She becomes a single mom, who can take care and provide for herself and her baby and I absolutely love how difficult it is for her, to accept Rook back in their lives and to lose the control she had, to allow herself to be taken care of.

I also love that Rook has to learn to be a dad, a dad who helps and is present and active in his child’s life. I know that that is the minimum he has to do, but let’s face it, in real life, not on books, how many guys actually do that? I just like that he makes the effort to learn and be there and be the best dad he can.
One last thing, that is sometimes hard to see in books, Lainey is not submissive, and in one particular scene, I love that she has the dominant hole, something that in 99% of books is a male hole.
So, these were just the highlights, if you read the entire book, the whole vibe is respectful and awesome, really, so it deserves the 5/5.

The next one I already talked about a lot here, and even read it again last month, because it is just so good!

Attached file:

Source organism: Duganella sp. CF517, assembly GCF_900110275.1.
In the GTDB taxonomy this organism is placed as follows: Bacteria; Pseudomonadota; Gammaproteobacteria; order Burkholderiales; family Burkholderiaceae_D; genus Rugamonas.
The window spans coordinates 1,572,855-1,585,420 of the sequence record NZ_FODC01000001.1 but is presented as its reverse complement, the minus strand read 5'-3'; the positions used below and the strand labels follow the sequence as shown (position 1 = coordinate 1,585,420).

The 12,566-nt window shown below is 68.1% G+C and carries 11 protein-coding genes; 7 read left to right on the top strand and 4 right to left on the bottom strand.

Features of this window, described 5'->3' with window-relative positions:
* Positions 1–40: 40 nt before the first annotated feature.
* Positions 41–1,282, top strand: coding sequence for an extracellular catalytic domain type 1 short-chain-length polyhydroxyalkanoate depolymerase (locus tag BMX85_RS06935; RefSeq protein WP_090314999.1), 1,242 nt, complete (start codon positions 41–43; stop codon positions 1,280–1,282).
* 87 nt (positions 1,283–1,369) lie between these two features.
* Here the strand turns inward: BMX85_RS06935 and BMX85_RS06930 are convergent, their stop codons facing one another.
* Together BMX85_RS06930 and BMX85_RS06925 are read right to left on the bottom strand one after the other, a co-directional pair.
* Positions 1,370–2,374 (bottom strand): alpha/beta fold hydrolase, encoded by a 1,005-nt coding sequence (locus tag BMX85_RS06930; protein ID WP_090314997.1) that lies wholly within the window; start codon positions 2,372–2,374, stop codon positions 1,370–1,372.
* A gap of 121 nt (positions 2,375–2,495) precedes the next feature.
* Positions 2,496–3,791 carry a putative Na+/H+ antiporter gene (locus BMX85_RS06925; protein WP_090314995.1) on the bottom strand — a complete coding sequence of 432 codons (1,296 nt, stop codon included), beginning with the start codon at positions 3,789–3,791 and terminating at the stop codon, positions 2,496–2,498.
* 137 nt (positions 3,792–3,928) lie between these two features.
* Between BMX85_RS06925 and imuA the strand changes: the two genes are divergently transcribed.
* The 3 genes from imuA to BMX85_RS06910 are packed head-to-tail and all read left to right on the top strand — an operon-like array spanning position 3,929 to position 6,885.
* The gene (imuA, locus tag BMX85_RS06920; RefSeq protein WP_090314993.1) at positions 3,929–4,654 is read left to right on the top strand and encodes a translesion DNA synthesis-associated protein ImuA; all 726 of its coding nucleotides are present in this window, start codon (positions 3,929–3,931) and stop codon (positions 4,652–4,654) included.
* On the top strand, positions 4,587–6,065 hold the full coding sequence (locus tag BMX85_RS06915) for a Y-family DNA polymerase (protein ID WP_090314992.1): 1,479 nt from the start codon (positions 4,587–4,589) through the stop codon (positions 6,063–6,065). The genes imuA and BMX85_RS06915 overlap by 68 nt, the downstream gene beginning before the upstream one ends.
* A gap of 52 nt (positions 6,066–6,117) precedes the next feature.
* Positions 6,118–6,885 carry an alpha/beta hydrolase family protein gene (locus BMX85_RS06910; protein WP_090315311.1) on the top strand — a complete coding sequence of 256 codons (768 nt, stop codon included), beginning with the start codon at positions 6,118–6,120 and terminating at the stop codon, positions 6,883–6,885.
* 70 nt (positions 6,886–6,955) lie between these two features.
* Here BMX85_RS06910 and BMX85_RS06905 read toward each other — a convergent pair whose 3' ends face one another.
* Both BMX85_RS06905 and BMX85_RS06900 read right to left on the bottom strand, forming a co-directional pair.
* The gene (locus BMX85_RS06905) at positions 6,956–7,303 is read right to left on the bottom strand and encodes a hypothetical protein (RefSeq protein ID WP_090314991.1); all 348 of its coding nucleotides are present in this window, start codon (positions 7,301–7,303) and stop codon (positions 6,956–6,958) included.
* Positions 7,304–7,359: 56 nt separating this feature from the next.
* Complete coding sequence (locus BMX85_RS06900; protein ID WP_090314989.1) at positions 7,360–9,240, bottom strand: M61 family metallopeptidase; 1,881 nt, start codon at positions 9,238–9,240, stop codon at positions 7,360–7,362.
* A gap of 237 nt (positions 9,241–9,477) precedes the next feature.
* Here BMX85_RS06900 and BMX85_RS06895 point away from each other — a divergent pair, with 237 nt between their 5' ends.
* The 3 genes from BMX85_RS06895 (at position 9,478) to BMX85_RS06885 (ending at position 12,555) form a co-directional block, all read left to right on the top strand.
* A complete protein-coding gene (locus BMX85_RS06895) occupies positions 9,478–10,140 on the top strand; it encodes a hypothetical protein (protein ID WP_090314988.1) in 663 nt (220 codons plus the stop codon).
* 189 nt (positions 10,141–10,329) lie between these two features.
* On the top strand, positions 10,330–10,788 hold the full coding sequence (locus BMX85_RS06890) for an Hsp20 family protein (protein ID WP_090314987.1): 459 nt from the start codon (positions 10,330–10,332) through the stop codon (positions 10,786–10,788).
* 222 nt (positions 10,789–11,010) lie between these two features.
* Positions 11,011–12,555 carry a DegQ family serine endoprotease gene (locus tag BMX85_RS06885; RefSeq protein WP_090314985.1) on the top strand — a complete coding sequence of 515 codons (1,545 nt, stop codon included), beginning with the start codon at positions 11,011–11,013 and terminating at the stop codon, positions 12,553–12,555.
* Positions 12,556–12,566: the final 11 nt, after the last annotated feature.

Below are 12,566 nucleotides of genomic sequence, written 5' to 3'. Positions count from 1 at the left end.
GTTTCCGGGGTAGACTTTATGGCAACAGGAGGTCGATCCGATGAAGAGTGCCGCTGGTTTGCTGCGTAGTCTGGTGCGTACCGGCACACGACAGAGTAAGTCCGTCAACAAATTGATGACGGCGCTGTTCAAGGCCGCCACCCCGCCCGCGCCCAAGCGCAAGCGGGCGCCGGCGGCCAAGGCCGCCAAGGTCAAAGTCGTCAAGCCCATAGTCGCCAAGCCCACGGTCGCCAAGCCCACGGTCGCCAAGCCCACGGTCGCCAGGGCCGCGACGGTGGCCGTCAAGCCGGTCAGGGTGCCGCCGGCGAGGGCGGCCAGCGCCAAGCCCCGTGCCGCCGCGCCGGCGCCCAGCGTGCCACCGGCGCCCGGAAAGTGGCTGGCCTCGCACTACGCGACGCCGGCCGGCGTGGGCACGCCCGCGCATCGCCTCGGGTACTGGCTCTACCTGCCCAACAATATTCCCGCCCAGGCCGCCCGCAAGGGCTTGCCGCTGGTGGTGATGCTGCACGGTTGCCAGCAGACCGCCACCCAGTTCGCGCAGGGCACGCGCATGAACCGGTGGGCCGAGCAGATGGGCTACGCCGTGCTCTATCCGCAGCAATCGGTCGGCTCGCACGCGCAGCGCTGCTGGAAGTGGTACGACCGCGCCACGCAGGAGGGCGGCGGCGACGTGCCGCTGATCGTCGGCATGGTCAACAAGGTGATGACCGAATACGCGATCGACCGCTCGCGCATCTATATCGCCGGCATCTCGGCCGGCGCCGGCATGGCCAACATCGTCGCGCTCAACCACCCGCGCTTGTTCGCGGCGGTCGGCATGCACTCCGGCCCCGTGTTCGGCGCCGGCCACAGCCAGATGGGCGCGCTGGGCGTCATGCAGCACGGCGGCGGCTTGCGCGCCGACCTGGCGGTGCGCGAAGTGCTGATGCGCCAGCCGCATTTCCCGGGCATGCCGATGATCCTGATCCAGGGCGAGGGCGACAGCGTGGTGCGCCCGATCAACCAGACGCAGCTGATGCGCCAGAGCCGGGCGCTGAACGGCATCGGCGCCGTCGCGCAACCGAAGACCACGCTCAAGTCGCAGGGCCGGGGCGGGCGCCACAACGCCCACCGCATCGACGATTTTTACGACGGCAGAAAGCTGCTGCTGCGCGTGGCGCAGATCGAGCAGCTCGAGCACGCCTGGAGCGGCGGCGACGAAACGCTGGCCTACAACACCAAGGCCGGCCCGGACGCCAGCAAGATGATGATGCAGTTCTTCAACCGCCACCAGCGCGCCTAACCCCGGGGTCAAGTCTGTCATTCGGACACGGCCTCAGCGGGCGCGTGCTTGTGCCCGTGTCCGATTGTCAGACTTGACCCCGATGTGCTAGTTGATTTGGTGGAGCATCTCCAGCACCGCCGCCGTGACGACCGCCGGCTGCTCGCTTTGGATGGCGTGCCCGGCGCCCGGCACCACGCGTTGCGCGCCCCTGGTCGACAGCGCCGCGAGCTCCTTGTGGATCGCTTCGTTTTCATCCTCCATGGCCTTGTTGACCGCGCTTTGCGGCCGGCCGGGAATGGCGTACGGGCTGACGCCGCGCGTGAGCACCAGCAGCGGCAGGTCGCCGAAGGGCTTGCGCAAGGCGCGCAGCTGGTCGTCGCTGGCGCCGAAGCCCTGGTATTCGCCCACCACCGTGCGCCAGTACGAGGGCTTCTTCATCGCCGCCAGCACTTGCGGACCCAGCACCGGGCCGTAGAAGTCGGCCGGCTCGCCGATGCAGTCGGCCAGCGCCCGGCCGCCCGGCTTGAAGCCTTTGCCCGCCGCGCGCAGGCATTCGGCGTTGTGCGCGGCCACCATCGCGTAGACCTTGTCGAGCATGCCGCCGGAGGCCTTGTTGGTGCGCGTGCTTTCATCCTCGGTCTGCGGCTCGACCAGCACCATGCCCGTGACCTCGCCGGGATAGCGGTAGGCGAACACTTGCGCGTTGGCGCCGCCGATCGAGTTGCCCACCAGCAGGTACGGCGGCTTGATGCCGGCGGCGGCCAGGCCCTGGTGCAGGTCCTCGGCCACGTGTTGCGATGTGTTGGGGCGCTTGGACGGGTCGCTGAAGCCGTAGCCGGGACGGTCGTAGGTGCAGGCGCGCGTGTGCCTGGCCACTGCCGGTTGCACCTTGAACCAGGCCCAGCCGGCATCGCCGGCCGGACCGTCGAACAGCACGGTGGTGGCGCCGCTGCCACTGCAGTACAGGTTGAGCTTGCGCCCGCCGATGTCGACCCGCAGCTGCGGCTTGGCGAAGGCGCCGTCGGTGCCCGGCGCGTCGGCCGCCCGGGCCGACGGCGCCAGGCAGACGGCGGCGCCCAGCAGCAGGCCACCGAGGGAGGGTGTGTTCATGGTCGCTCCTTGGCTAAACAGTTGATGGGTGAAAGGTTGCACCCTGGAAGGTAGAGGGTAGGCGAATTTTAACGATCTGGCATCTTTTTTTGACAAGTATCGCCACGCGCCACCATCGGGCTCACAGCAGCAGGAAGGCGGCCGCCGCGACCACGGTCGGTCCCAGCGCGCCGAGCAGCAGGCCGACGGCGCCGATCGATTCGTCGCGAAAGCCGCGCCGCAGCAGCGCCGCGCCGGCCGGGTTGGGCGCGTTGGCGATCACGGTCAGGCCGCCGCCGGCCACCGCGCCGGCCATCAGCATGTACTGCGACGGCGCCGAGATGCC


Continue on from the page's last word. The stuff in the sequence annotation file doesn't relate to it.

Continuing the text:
2- The Dugout by Meghan Quinn 
So, this one is a 5/5 for me, not only because of the good, communicative, cute, and overall healthy relationship hole model but also because it features something that sometimes is hard to see on books.
I’m a huge fan of Sports Romance, and in real life as well as in most books, sport is a lot of times treated as a man’s subject. I read a lot of these books, where the guy is an athlete and the girl knows nothing about the sport, a lot of times clueless, and the guy has to explain everything to her. Not saying that these girls do not exist, if I was put to watch a game of baseball, I wouldn’t be able to explain one play. But I also know that there are a lot of ladies who love sports, a lot of ladies who play sports, and also a lot of ladies who go through prejudgment while talking about sports.
The Dugout was the first time I read a book where the female lead was a sports fan, and not only a fan, a specialist. Milly is a girl who loves that sport so much, she knows everything about it, she knows stats, she knows the technics and she also knows how to play (even though baseball is a male-dominated sport). Also, she is the only hope that Carson has, to get back at playing baseball the way he did before his injury. That fact, for me, is already enough to have a good score, but you partner that up whit a super nice and decent guy, who is able to recognize his sexist moments and correct them.